The VELS became the Voluntary Euthanasia Society and then Dignity in Dying, but the idea of death as the rational response to suffering is now widespread. Baroness Warnock maintained in 2004: I couldnt bear hanging on and being such a burden on peopleI dont see whats so bad about that. In other contexts sacrificing oneself for ones family would be considered good. I dont see what is so horrible about the motive of not wanting to be an increasing nuisance adding: I am not ashamed to say that some lives are more worth living than others [Y]es, if someone else decides your life is not worth living, that is very dangerous, but the [Mental Capacity] Bill would allow people to draw up living wills asking not to be revived, so it would be their own decision. However, Melanie Phillips argued: If public opinion has indeed shifted, this is due in no small measure to the falsehoods and confusion spread by pro-euthanasia campaigns which cynically exploit the terror and distress of people suffering from terminal diseases.
Fears of disability and old age have been exacerbated by high-profile euthanasia/suicide advocates, and claims that the campaign has nothing to do with disability ignore the fact that living wills are based on its avoidance; giving them legal force is to accept that preferring death to disability is a rational decision; accepting that disabled people would be better off dead is sleepwalking into eugenics. Moreover, if we accept that there are too many people - especially with climate change seen as the biggest threat, with the over-riding need to cut the carbon footprint  then why stop those who wish to kill themselves? Overpopulation campaigns sprang up after the 1967 Abortion Act, and the six million abortions since then actually lessen the prospect of tightening the law  who would argue that six million should be added to an already overpopulated world? The same will happen if assisted suicide, living wills and withdrawal of nourishment - all now legal - should, by appealing to the selfishness in our society, lead to a tidal wave of death among the most vulnerable.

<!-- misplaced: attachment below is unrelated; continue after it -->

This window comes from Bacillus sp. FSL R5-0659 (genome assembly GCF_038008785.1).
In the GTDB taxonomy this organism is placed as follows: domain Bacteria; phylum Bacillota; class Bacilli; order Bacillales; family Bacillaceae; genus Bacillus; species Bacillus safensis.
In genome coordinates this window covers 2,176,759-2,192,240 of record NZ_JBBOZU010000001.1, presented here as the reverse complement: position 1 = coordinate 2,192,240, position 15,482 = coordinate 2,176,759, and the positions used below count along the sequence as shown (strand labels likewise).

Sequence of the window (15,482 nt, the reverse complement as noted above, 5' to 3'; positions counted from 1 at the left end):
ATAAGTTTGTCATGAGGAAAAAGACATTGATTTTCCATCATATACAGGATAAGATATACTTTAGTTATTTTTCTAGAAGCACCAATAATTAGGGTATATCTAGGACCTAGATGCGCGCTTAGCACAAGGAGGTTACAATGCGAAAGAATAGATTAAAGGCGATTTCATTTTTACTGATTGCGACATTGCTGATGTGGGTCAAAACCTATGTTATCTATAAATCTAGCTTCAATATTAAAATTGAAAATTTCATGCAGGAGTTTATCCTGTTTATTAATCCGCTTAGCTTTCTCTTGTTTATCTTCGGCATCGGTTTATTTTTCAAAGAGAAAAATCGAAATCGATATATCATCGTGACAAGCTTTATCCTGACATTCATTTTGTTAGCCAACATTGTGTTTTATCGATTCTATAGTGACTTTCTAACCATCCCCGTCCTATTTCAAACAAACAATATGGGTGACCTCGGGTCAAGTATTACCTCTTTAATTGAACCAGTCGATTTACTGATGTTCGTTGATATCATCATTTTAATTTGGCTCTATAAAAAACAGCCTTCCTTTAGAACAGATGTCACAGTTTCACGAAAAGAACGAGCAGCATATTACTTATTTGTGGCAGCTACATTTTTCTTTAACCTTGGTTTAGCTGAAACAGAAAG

Although the spectre of the Nazi euthanasia programme haunted the 1960s campaign, in the twenty-first century the emphasis is on choice and autonomy, the very antithesis of Nazism. Now, against a background of talk about overpopulation, carbon footprints and the cost of looking after dementia sufferers, euthanasia is back in fashion.
However paradoxically, as Manchester Universitys Prof. Raymond Tallis pointed out, the fear that greater longevity will pose a crippling burden on the NHS is a myth; older people are fitter now than ever before, but the cost of pension payments for this army of fit people has caused the Government to increase the retirement age. The population control lobby has always seen the survival of people, rather than their demise, as the problem. And yet, just as in the 1930s euthanasia was demanded for diseases, like TB, that soon after became curable, the current push for euthanasia/suicide may represent the last gasp of the campaign before a whole new range of treatments becomes available for the degenerative conditions of old age.
Legalizing euthanasia would lessen the need for new treatments, but the eugenics/population control movement always deplored mollycoddling the unfit because it meant they would survive to become a drag on the fit; nonetheless the only way to avoid going forward is to go back  into the squalid, brutal world of the Third Reich, where the strong trampled the weak; not a comforting scenario, hence the need to turn murder into euthanasia, euthanasia into suicide, and suicide into a human right. In years to come, 2009 will be seen as representing a great step forward or a narrow escape from mass murder.
(November 2009  information from By Their Fruits)